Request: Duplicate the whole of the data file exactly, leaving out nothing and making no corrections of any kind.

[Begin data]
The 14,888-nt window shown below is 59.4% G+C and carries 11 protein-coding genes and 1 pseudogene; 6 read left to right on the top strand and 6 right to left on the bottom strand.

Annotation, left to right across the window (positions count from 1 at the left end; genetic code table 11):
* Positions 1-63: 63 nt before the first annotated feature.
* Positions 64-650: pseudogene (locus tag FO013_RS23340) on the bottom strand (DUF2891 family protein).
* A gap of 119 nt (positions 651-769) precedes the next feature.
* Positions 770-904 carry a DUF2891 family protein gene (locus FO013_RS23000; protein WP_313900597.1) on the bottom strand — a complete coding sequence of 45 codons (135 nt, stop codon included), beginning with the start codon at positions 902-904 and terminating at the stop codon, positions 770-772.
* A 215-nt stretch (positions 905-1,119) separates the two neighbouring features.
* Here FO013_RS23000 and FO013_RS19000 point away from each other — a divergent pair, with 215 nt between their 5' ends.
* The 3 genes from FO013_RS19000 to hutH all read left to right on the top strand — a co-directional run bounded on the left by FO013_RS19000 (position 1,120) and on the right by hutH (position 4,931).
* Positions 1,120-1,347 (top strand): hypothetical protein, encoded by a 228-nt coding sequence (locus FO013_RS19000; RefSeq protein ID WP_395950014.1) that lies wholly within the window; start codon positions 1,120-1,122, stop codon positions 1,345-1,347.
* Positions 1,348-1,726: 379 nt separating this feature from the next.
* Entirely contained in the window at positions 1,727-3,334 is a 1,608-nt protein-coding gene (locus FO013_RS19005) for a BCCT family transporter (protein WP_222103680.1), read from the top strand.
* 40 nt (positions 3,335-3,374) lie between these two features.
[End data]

The 14,888-nt window shown below is 59.4% G+C and carries 11 protein-coding genes and 1 pseudogene; 6 read left to right on the top strand and 6 right to left on the bottom strand.

Annotation, left to right across the window (positions count from 1 at the left end; genetic code table 11):
* Positions 1-63: 63 nt before the first annotated feature.
* Positions 64-650: pseudogene (locus tag FO013_RS23340) on the bottom strand (DUF2891 family protein).
* A gap of 119 nt (positions 651-769) precedes the next feature.
* Positions 770-904 carry a DUF2891 family protein gene (locus FO013_RS23000; protein WP_313900597.1) on the bottom strand — a complete coding sequence of 45 codons (135 nt, stop codon included), beginning with the start codon at positions 902-904 and terminating at the stop codon, positions 770-772.
* A 215-nt stretch (positions 905-1,119) separates the two neighbouring features.
* Here FO013_RS23000 and FO013_RS19000 point away from each other — a divergent pair, with 215 nt between their 5' ends.
* The 3 genes from FO013_RS19000 to hutH all read left to right on the top strand — a co-directional run bounded on the left by FO013_RS19000 (position 1,120) and on the right by hutH (position 4,931).
* Positions 1,120-1,347 (top strand): hypothetical protein, encoded by a 228-nt coding sequence (locus FO013_RS19000; RefSeq protein ID WP_395950014.1) that lies wholly within the window; start codon positions 1,120-1,122, stop codon positions 1,345-1,347.
* Positions 1,348-1,726: 379 nt separating this feature from the next.
* Entirely contained in the window at positions 1,727-3,334 is a 1,608-nt protein-coding gene (locus FO013_RS19005) for a BCCT family transporter (protein WP_222103680.1), read from the top strand.
* 40 nt (positions 3,335-3,374) lie between these two features.